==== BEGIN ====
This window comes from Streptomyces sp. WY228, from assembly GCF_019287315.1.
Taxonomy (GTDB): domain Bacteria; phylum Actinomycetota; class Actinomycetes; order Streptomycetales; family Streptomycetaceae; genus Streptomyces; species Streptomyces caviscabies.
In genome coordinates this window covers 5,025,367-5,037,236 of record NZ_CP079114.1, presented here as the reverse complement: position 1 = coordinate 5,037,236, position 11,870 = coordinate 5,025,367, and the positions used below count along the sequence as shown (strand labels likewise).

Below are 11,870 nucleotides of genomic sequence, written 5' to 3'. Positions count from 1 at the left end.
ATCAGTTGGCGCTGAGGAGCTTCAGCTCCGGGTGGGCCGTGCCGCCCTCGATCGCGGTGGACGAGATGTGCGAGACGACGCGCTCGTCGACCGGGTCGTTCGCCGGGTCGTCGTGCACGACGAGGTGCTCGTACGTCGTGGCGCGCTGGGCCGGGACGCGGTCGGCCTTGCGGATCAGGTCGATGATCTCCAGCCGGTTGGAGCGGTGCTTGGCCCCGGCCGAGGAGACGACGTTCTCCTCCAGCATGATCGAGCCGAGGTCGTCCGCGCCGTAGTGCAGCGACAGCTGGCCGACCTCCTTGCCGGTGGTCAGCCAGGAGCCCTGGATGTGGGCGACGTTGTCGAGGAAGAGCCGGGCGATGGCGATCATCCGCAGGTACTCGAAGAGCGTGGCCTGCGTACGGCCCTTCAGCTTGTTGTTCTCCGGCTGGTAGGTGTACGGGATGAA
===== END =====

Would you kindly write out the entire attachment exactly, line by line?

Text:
This window comes from Streptomyces sp. WY228, from assembly GCF_019287315.1.
Taxonomy (GTDB): domain Bacteria; phylum Actinomycetota; class Actinomycetes; order Streptomycetales; family Streptomycetaceae; genus Streptomyces; species Streptomyces caviscabies.
In genome coordinates this window covers 5,025,367-5,037,236 of record NZ_CP079114.1, presented here as the reverse complement: position 1 = coordinate 5,037,236, position 11,870 = coordinate 5,025,367, and the positions used below count along the sequence as shown (strand labels likewise).

Below are 11,870 nucleotides of genomic sequence, written 5' to 3'. Positions count from 1 at the left end.
ATCAGTTGGCGCTGAGGAGCTTCAGCTCCGGGTGGGCCGTGCCGCCCTCGATCGCGGTGGACGAGATGTGCGAGACGACGCGCTCGTCGACCGGGTCGTTCGCCGGGTCGTCGTGCACGACGAGGTGCTCGTACGTCGTGGCGCGCTGGGCCGGGACGCGGTCGGCCTTGCGGATCAGGTCGATGATCTCCAGCCGGTTGGAGCGGTGCTTGGCCCCGGCCGAGGAGACGACGTTCTCCTCCAGCATGATCGAGCCGAGGTCGTCCGCGCCGTAGTGCAGCGACAGCTGGCCGACCTCCTTGCCGGTGGTCAGCCAGGAGCCCTGGATGTGGGCGACGTTGTCGAGGAAGAGCCGGGCGATGGCGATCATCCGCAGGTACTCGAAGAGCGTGGCCTGCGTACGGCCCTTCAGCTTGTTGTTCTCCGGCTGGTAGGTGTACGGGATGAA